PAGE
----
— The Week 10 game against the St. Louis Rams from 2001 plays a big role in Episodes 1 and 2. It serves as a crucial inflection point in the Brady-Drew Bledsoe saga here in the second episode, with Brady struggling in a 24-17 primetime loss to the Rams.

A candid Bledsoe admits what you’d expect someone in his position to admit: “I was watching on the sidelines, and I remember thinking the shine’s off this nickel a little bit, and now maybe I’ve got a chance to get back in there and play.”

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— Belichick’s longtime right-hand man, Ernie Adams, makes his first appearance in the series, not just in war room footage from the 2000 NFL Draft but also in a sitdown interview for the series. He pulls out the flame-thrower for the media, recalling loud-mouthed reporters and pundits calling on the team to reinsert Bledsoe after a Week 10 loss to the Rams.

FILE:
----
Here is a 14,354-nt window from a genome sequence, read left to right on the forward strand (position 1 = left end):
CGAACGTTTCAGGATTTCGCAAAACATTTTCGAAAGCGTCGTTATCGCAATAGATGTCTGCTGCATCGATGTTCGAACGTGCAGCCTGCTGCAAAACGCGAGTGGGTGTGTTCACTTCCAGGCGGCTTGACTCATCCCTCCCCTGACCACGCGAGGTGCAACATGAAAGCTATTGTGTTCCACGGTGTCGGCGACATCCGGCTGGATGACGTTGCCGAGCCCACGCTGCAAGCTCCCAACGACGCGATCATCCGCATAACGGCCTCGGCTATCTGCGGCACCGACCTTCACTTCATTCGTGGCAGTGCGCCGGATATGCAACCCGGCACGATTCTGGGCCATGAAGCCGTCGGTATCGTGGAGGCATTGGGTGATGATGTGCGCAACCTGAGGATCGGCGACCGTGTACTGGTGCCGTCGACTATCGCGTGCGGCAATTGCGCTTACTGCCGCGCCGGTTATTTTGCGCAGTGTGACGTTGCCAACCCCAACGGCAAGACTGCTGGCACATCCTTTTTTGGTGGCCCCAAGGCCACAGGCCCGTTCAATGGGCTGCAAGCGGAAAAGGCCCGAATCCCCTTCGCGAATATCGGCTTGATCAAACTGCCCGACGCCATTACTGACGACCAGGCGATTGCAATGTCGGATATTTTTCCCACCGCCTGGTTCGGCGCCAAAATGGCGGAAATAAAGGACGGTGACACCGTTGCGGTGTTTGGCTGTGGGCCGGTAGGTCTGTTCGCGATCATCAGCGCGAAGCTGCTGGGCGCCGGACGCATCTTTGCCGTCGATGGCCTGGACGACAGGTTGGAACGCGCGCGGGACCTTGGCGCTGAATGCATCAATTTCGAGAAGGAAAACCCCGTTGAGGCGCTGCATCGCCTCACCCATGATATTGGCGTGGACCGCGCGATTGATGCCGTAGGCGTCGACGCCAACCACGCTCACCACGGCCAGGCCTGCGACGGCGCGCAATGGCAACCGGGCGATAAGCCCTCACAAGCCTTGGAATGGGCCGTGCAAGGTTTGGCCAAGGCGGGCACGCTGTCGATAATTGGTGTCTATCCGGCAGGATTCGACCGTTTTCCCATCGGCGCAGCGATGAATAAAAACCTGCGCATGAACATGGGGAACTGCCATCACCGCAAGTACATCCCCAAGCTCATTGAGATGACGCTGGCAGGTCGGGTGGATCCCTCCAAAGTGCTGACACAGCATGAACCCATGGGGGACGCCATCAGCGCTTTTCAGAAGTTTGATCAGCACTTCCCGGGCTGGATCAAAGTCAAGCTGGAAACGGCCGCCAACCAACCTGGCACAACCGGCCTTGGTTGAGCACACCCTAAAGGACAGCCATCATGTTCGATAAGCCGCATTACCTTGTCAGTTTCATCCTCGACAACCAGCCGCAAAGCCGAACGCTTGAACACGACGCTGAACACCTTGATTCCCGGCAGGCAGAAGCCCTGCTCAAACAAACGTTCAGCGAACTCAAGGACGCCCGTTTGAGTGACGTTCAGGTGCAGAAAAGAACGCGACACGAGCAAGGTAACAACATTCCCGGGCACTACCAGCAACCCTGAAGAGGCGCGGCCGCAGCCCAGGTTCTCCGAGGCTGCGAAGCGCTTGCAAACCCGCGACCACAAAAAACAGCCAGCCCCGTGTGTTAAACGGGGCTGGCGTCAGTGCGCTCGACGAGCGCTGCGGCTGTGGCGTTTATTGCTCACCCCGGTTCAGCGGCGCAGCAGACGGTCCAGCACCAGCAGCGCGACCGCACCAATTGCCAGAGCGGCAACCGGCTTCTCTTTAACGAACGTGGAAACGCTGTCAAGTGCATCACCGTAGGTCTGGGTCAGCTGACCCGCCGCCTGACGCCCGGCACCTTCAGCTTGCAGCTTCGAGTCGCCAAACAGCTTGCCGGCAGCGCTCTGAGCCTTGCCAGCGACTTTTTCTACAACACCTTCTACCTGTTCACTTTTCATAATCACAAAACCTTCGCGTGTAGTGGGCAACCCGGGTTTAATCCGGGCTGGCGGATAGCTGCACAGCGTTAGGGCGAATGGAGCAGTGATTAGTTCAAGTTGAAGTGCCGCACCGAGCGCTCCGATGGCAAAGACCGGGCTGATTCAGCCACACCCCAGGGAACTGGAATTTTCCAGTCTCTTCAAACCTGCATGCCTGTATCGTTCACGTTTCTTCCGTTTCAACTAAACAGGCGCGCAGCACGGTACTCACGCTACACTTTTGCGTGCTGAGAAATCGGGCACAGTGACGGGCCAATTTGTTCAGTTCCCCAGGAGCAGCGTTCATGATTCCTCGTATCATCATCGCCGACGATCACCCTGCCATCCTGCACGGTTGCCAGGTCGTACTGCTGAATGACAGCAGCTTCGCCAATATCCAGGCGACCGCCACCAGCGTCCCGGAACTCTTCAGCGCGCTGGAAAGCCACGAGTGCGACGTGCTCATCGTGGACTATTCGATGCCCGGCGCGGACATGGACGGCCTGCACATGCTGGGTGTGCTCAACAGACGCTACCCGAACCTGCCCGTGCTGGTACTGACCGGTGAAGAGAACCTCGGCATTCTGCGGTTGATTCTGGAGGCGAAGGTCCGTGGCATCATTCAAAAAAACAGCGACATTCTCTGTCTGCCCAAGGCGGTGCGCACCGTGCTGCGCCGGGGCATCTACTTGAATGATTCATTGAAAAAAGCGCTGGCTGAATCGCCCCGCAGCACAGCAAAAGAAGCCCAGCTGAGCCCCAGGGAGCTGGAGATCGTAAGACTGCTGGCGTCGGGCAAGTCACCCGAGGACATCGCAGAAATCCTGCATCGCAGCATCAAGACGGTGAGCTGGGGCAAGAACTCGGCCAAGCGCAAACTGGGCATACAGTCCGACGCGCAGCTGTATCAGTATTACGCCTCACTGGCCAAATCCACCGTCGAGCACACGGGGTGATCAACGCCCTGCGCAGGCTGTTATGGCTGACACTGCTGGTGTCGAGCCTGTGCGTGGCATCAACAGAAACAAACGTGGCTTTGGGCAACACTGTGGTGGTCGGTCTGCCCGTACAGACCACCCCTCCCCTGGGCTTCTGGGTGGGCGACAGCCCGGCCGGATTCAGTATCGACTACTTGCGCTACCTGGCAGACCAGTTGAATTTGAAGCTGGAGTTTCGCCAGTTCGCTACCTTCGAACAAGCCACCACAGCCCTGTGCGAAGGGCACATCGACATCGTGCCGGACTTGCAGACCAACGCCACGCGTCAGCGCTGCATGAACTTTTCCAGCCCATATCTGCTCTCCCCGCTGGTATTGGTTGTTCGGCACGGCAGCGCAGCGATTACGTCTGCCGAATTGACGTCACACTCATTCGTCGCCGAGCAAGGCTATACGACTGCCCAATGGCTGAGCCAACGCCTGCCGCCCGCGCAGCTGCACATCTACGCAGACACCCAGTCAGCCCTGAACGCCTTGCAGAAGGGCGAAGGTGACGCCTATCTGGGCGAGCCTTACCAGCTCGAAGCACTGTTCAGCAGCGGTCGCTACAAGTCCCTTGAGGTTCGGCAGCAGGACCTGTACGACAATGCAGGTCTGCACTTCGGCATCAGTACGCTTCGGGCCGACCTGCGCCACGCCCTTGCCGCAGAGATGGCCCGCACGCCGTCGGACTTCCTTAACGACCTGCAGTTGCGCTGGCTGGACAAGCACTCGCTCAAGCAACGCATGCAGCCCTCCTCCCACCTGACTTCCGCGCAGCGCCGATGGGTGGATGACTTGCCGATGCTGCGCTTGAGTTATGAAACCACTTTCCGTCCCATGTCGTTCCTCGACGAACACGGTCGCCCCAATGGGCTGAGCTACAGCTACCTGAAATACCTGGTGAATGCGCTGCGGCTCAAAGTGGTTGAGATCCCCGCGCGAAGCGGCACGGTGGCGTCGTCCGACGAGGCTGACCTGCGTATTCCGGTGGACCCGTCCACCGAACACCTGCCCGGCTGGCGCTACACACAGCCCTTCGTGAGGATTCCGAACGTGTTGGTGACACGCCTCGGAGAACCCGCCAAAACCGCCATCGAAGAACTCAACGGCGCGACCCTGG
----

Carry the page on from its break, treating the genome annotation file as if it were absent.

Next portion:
“The media,” he says, “it’s a group that I call the scribes. It’s just a lot of people who don’t have a clue what they’re talking about, frankly. There are some experts in New England on football, and they all work on the coaching staff of the Patriots. If you’re not in the building, you don’t really know.”

There’s some truth to the general sentiment, but that quote and attitude does offer some insight into how the Belichick clan operates. Former Patriots assistant Mike Lombardi has a similar “you can’t simply know anything about football unless you work here” way about him that was on display at the Super Bowl in his verbal joust with Michael Felger — who just so happened to be one of those “scribes” Adams rails against.

— Speaking of Felger, he made a brief Episode 1 cameo that’s worth bringing back here.

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— At the risk of upsetting Adams with an opinion from afar, there’s some revisionist history going on with Bledsoe.

“You know, Drew, when there was real pressure coming at him, he’d struggle a little bit,” Adams remarks. “He knew he was going to be hit, and it looked like he would just freeze up and wait for the inevitable.”